Romeo and Juliet by William Shakespeare

I need to offer my sincerest and humblest apologies for posting late twice in a row.  Last week I had very legitimate reasons.  This week, I simply forgot.  Now! Onto everything else.

I loved, loved, loved Grapes of Wrath by the end.  Saturday night Amelia was having a sleepover at a friend’s.  Leaving Greg and I by ourselves for the evening.  We went out for Thai food (where Greg decided again that he should have gotten what I got-he did the same thing at Pepperjax too).  Then we came home and I sat down and picked up Grapes of Wrath.  And that was all there was for 2 hours.  Greg fell asleep even! So, yeah.  Poor Greg, getting forgotten for Grapes of Wrath.  Don’t worry, we watched something on tv afterwards and spent time talking.  So.  It’s all good.

This week I am talking about Romeo and Juliet.  If you haven’t ever heard of Romeo and Juliet before, please make sure to blast the rock you’re living under and go research it.  Emma Donoghue and Lorrie Moore listed R&J in their top tens.

Ok.  So, while I admit that there is definitely a fair amount of wit in portions of Romeo and Juliet:

From Act 1, Scene 2:

My child is yet a stranger in the world.
She hath not seen the change of fourteen years.
Let two more summers wither in their pride
Ere we may think her ripe to be a bride.

Younger than she are happy mothers made.

And too soon marred are those so early made.
Act 1 Scene 3:

Marry, that ‘marry’ is the very theme
I came to talk of.—Tell me, daughter Juliet,
How stands your disposition to be married?

It is an honor that I dream not of.

And something from Act 1, Scene 1 that might be familiar to some even if you have not read the play:

Do you bite your thumb at us, sir?

I do bite my thumb, sir.

Do you bite your thumb at us, sir?

SAMPSON, aside to Gregory
Is the law of our side, if I
say “Ay”?

GREGORY, aside to Sampson

No, sir, I do not bite my thumb at you, sir,
but I bite my thumb, sir.

And while Romeo & Juliet has some of the best writing of physical attraction since Song of Solomon in the Bible:

From Act 1, Scene 2:

When the devout religion of mine eye
Maintains such falsehood, then turn tears to fire;
And these who, often drowned, could never die,
Transparent heretics, be burnt for liars.
One fairer than my love? The all-seeing sun
Ne’er saw her match since first the world begun

From Act 1, Scene 5:

O, she doth teach the torches to burn bright!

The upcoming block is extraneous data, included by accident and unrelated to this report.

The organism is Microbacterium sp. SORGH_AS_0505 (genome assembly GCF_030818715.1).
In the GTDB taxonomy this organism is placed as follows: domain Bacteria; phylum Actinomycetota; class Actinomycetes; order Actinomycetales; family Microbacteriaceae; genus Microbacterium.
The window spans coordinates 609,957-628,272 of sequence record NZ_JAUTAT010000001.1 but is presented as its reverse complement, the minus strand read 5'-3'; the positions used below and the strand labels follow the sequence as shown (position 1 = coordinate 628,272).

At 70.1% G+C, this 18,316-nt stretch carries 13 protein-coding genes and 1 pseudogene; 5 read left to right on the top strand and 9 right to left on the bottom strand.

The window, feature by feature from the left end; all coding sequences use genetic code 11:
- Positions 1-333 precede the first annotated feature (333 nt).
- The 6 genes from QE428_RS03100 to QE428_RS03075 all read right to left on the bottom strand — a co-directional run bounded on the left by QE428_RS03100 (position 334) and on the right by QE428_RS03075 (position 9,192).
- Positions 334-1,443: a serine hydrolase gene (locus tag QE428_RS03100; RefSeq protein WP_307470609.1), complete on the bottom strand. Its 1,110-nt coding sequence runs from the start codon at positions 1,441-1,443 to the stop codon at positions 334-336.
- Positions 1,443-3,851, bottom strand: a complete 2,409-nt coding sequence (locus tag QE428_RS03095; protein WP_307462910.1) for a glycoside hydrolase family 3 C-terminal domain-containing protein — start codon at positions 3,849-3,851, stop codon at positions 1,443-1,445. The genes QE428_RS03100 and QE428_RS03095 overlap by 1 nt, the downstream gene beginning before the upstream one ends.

It seems she hangs upon the cheek of night
Like a rich jewel in an Ethiop’s ear—
Beauty too rich for use, for earth too dear.
So shows a snowy dove trooping with crows
As yonder lady o’er her fellows shows.
The measure done, I’ll watch her place of stand
And, touching hers, make blessèd my rude hand.
Did my heart love till now? Forswear it, sight,
For I ne’er saw true beauty till this night.

Romeo and Juliet also employed dramatic irony in such brilliance that it’s rarely surpassed, even 500 years or so later.  (For information on that if you have not read the play, just look up the plot on any website talking about it.  I figure y’all are smart enough to work it out on your own 😉 )

Even with all of these things.

I didn’t really like Romeo and Juliet much in high school when I read it, in college when I re read it and this week when I re-read it again.

I think it might be partly because of how we now see the tale.  I think that Shakespeare wanted to show the irony of how these two families feuded so much (Capulets & Montagues), refused to allow their children to be together even in the face of love, and then after a tragedy united together and resolved their feud.  But, now it’s reduced to the romance between Romeo and Juliet.  And, really, the romance is farcical.  It’s two very young teenagers, who fall in “love at first sight” and base a lifetime of decisions based upon that first sight.  Romeo is lamenting and mourning over a beautiful woman 2 minutes before he sees Juliet.  Then suddenly upon seeing Juliet is in raptures and has forgotten the other woman.  That suggests Romeo thinks with neither his heart or his head.  And Juliet?  Well she’s also captured in love by the pretty words that fall from Romeo’s lips and thinks he’s everything.  Just silly.  And I thought this at 14 too, the same age as the two of them.  So it’s not just as a grown up looking at teenagers that I’m saying this.


I will say that I absolutely loved:


Because of:


(if you only watch one of these links, watch the 2nd one.  Otherwise my paragraph below won’t make as much sense.)

Probably because all of the original language was used instead of changing it up.  They changed the world around the words but kept the words the same, showing the universality and endurance of Shakespeare.

So, if you haven’t read the play but think you might, I’d recommend the 1996 Romeo and Juliet movie.  Get over any Leonardo Dicaprio dislike you might have.  Remind yourself that he was never once Justin Bieber.  It should help.  There is also no Celine Dion.  I promise. This is the only time I’d recommend a movie over a book fyi, and that’s merely because they use all of the original language from the actual play, and since it is a play you’d typically be viewing it anyway 🙂 It’s written to be viewed.


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